b Papa Dog's Blog: Bon Voyage, Pierre

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Tuesday, December 07, 2004

Bon Voyage, Pierre

I hadn’t planned on doing a second “Canadian” column right away, but major world events and the tardy and sparse reporting of same in the American press have placed the matter out of my hands.

To this child of Canada in the 70s, there were two Pierres who loomed large in the national life. One, of course, was the Prime Minister, our foxiest politician and our greatest statesman – a whole Kennedy family rolled up into one suave turtleneck-wearing cat. The other was journalist, television personality, and writer of historical tomes Pierre Berton.

It’s difficult to explain the cultural significance of Pierre Berton to anyone who’s not familiar with it firsthand, in much the same way that it’s difficult to explain Canadian television of the 1970s to anyone who didn’t see it. He was a dry wit, a dignified white-haired man in a bowtie who could talk at length about the construction of the Canadian Pacific railway, the history of the Social Credit Party, the Yukon gold rush, or any other element of Canadian history you might care to spring on him. He was, in short, the type of person who would never be seen on American television outside of some federally-mandated community affairs show, and he was our biggest TV star!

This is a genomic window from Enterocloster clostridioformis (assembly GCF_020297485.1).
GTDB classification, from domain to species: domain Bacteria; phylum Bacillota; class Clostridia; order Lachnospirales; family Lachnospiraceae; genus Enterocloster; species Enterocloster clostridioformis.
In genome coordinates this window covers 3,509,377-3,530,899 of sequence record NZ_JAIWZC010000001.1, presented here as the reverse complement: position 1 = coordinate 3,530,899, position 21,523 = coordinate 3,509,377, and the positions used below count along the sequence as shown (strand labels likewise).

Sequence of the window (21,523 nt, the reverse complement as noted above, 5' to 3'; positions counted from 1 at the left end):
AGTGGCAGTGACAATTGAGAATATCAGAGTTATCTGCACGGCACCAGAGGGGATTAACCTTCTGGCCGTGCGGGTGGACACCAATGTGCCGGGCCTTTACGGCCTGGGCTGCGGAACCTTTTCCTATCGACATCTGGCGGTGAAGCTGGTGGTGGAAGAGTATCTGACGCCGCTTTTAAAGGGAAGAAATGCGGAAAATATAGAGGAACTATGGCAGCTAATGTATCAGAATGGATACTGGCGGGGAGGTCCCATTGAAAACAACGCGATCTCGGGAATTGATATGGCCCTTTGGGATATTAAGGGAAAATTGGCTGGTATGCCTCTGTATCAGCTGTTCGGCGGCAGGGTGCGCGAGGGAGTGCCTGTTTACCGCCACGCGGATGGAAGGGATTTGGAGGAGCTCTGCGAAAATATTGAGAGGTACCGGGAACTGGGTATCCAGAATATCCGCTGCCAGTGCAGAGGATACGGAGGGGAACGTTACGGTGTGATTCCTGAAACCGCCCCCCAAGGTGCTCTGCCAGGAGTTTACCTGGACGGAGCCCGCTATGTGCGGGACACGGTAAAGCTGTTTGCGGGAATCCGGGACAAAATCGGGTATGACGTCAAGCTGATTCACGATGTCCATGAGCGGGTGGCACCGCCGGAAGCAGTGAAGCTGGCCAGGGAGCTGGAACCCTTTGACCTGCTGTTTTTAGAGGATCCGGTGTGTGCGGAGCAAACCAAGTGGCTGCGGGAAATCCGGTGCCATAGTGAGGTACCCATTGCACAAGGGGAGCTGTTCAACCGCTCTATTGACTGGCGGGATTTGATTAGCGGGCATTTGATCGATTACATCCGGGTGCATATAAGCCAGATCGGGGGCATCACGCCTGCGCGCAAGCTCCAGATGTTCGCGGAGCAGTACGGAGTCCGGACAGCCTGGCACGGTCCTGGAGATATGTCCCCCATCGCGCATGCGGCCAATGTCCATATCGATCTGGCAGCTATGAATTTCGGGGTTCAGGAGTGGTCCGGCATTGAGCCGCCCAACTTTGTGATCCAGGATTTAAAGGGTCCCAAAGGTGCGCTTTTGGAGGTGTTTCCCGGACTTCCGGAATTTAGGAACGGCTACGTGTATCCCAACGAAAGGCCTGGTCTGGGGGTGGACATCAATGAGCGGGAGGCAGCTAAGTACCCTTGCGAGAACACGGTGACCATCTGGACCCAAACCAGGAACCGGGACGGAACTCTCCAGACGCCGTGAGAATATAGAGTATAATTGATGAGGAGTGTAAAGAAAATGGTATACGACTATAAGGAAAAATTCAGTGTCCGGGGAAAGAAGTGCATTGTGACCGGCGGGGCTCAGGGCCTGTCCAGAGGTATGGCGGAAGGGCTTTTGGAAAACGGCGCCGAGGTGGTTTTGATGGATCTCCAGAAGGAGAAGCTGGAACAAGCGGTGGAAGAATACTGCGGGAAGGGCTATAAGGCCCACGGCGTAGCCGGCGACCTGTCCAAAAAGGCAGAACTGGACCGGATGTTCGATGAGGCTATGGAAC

How to describe the Canadian TV I grew up with? I think it was probably very similar to state-controlled East German television of the same period, only not as flashy. Imagine if you would that American TV consisted of NBC and CBS (that upstart ABC had not yet developed), and at any given time both channels had either William B. Fuckley or Gore Vidal or both talking about advances in grain milling in the 1930s. Or – or – imagine there were ten channels of static and then CSPAN2 and then, for the lowest common denominator crowd, PBS.

For thirty-eight years – 38! – Berton starred on Front Page Challenge, Canada’s premiere quiz show. The object was for the panel of experts – in my heyday that would be Berton, fellow balls of fire Gordon Sinclair and Betty Kennedy, and a guest panellist – to try to guess the identity of the mystery guest and the news story with which he or she was associated. Then, whether they’d managed to guess the identity or not, they’d interview the newsmaker. The tension! The suspense! You have no idea, it was unbelievable.

Not to mislead – we did receive American television, but who would bother with that? It was all tits and car chases and Alan Alda wisecracking up to his elbows in blood and Archie Bunker saying “Listen here, yez big dumb Polack meathead.” We had a collection of formally dressed old men soberly discussing the issues of the day! No contest!

I jest, of course. Affectionately. It really is hard for me to imagine a Canada without Pierre Berton. These kids today, they won’t know. But for those of my day and age, there is no face more iconically Canadian than that square weathered puss with the big expanse of dome under the always flawless mat of silver hair. Pierre Berton: 12 July 1920 – 30 November 2004. Cheerio, adieu, arrivederci, farewell! It will never ever be the same without you!

1 Comments:

Blogger Robert said...

Living in the US, you may not be aware that one of the last things Pierre did was a spot on Rick Mercer's show in which he demonstrated the correct method for rolling a joint.... Man had a sense of humour!

7:29 AM  

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